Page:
Oracle announced new application development capabilities to enable developers to rapidly build and deploy applications on Oracle Cloud Infrastructure (OCI).
Recently, the cybercrime unit of the United States Internal Revenue Service reported that $3.5 billion in cryptocurrencies were seized during 2021 — 93% of all cyber seizures this year — proving that organizations must stay vigilant and understand their greatest security risks ahead of 2022.
Over this past year, we have seen cybercriminals get smarter and quicker at retooling their tactics to follow new bad actor schemes. Participants in the ecosystem within cybercrime are behaving like all rational actors within an economy, responding to incentives, and specializing their capabilities while focusing on their advantages. The two most significant groups, cyber-criminal syndicates and nation-states are increasingly forming coalitions of convenience. Unfortunately, we don't anticipate that changing in 2022. With the evolving threat landscape and continued impact of the pandemic, it remains crucial businesses stay abreast of new cybercriminal trends so they can be proactive and actionable in protecting their data and information.
The adage of try-before-you-buy is raring its head again, but this time in ransomware with Exploit-as-a-Service (EaaS). Most of us are aware of ransomware gangs making headlines; those who can afford to pay upwards of $10 million dollars for a zero-day exploit, an easy way to make money for experienced criminals. Cybercriminals without the same budget or means to exploit now have options to rent out malicious code from developers — this is one of the newest, and more complicated layers of risk and threats for security teams.
This newer, Exploit-as-a-Service model allows malicious threat actors and developers to generate large earnings by renting a zero-day vulnerability as they wait for a buyer to pay outright, allowing the ‘renter' to try and test the proposed zero-day, and later decide whether to purchase the exploit on an exclusive or non-exclusive basis. Such cybercriminal-renters might also have the ability to share tutorials and reviews of their preferred (or least favorite) tool/code on the market, similarly like many consumers do with goods and services.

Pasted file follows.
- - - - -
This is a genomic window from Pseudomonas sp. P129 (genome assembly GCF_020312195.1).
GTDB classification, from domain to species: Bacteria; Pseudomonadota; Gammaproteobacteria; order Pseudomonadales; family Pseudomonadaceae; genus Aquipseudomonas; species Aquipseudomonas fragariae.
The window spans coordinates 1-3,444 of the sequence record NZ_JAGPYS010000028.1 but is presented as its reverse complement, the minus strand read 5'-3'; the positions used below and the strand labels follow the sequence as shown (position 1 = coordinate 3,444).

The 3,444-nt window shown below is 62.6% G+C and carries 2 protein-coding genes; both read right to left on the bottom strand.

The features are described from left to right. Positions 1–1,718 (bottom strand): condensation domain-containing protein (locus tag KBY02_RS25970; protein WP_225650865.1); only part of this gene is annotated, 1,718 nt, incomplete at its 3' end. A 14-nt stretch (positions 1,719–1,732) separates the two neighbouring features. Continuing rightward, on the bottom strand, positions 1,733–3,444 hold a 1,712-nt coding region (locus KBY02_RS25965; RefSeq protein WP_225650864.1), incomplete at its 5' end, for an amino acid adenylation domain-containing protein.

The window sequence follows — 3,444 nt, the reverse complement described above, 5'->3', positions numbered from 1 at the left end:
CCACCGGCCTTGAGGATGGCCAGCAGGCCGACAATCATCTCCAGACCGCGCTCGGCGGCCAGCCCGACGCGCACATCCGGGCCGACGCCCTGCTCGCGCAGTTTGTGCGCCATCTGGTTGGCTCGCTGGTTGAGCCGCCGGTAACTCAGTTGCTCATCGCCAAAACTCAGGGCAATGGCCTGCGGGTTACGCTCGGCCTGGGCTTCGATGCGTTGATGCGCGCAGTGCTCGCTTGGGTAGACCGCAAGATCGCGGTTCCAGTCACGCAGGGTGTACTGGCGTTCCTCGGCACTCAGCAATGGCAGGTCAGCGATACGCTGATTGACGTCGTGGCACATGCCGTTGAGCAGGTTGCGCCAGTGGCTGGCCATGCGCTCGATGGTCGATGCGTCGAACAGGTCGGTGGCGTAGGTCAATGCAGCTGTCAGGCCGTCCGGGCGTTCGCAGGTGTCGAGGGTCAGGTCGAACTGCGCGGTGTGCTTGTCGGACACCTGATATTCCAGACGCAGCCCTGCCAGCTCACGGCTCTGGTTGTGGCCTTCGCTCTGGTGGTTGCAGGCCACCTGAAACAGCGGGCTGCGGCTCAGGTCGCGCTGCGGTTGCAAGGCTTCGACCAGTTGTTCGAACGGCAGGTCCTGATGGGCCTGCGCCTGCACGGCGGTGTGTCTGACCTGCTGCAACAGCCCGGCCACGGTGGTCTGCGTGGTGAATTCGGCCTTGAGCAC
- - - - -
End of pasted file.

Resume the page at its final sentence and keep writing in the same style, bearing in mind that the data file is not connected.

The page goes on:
Ransomware: The as-a-Service Climate Changes
The shift of power within the Ransomware-as-a-Service eco-climate is upon us — from those who control the ransomware to those who control [a] victim's networks — and they have become more self-reliant in the process. It cannot be denied that cybercrime is an ultramodern industry and those within the industry who decide to apply their knowledge and skills not only jeopardize national security and hold critical infrastructure for ransom, but they are uniquely and unfortunately, some of the best in the business. Any exploration of the vast range of new attack techniques and their advanced capabilities points to an underground industry that's growing exponentially in size and sophistication.
Services are sweeping the business scene as organizations package together their expertise and products to offer easy solutions to those without their own time or resources to complete a task; ransomware-as-a-service is no different. Attack vectors can be loaded up with new capabilities (Exploits-as-a-Service) and sold to those wishing to carry out attacks which only diversifies and expands the pool of those with the ability to attack, making ransomware available to all.
No longer are cyber attackers seeking a quick payment in return for the restoration of hijacked systems: the new cyber criminals know that a brand's reputation is worth far more. Cyber insurance is not enough to protect businesses data and assets. A prevention-first approach is by far the best way to reclaim control of your data — ensuring security teams and IT counterparts work seamlessly together to provide the highest level of security and management possible to counter the newest wave of cyber criminals.
Combine a solid backup and recovery plan with expertise to analyze and define risks, make decisions based on big data, and dynamically apply a set of zero trust policy controls to combat the newest threats, and reclaim control over your data.